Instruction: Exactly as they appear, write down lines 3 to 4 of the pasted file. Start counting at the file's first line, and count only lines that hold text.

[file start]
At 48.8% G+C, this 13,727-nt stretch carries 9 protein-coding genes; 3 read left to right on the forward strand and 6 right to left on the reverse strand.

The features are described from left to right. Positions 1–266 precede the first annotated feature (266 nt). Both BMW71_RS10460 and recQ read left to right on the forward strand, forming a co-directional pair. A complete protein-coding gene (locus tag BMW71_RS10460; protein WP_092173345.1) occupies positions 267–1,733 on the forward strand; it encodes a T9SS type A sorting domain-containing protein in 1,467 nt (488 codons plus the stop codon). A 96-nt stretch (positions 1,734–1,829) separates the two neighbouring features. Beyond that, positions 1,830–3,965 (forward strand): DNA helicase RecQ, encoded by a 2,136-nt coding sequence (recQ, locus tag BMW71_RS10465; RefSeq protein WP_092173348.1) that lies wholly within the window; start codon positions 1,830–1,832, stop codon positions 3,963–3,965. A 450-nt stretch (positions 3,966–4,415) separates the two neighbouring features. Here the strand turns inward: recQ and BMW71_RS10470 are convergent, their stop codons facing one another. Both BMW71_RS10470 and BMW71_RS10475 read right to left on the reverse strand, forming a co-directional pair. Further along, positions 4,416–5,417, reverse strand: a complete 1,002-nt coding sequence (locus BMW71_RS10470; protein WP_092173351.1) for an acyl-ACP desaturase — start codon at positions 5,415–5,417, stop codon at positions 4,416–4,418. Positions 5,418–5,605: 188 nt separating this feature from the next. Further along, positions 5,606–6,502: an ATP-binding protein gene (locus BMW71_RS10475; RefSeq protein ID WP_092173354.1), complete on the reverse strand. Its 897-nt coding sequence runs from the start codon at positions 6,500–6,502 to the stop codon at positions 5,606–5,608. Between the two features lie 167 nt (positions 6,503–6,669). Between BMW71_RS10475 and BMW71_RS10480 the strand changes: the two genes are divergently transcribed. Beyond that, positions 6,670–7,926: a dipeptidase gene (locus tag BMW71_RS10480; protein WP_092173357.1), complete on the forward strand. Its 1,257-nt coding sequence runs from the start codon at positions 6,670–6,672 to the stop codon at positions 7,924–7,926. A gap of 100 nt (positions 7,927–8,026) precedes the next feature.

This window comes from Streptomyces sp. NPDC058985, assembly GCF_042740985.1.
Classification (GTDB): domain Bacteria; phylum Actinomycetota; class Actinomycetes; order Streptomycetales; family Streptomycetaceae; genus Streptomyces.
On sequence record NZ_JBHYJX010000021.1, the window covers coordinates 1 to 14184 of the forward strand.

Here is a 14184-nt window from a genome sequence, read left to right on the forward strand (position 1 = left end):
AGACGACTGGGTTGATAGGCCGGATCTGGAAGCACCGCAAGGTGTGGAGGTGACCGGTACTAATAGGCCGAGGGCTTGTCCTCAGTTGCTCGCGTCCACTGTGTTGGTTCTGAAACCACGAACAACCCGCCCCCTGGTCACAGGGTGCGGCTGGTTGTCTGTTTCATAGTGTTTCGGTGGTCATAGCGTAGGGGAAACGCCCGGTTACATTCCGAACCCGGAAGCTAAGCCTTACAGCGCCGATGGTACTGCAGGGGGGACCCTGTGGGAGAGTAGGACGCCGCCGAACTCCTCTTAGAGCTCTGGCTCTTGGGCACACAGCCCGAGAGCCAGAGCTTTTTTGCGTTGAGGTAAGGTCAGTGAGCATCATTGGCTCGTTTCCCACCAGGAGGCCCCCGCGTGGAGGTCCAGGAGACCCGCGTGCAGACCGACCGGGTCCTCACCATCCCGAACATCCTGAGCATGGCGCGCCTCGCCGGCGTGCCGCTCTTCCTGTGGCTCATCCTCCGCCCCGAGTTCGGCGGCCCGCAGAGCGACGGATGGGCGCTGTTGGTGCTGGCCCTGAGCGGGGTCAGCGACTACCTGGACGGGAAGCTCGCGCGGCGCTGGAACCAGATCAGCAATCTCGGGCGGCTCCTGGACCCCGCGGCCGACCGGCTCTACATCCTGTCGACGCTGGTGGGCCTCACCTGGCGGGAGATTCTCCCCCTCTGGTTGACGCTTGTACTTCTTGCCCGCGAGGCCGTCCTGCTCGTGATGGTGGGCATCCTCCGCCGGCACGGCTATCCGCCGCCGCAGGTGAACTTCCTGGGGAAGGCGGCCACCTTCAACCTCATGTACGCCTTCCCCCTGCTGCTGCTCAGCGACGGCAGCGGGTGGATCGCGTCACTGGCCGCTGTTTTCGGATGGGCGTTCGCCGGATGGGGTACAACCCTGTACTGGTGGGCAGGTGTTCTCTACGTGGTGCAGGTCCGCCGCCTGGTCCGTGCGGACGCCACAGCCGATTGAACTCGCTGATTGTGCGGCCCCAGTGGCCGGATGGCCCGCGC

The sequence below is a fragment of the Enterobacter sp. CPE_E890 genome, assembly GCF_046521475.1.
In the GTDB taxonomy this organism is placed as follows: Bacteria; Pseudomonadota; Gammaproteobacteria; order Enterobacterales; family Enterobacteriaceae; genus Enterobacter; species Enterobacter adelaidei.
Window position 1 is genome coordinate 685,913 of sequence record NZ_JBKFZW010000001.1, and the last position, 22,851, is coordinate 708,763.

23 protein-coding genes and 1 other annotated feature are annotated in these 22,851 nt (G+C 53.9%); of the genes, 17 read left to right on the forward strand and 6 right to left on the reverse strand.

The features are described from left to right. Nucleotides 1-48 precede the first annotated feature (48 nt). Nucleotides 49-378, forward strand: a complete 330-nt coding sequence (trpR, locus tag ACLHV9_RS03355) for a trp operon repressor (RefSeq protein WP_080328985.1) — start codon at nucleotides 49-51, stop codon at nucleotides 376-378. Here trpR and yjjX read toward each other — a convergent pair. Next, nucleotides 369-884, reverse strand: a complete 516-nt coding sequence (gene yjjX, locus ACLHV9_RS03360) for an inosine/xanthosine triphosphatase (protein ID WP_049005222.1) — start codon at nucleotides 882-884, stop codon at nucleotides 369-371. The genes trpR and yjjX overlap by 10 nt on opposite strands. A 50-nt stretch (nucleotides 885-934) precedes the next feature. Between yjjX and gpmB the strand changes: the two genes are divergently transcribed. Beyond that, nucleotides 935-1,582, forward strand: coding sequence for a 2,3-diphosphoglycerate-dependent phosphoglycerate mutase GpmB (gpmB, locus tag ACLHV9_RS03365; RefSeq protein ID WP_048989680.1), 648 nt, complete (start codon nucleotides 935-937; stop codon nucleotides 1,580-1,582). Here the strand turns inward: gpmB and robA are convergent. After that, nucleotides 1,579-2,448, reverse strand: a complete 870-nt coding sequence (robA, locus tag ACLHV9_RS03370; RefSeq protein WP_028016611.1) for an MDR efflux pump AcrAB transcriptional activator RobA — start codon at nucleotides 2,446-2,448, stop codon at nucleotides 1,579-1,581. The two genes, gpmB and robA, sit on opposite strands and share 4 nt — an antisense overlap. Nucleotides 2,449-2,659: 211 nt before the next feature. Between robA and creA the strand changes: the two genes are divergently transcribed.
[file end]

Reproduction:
This window comes from Streptomyces sp. NPDC058985, assembly GCF_042740985.1.
Classification (GTDB): domain Bacteria; phylum Actinomycetota; class Actinomycetes; order Streptomycetales; family Streptomycetaceae; genus Streptomyces.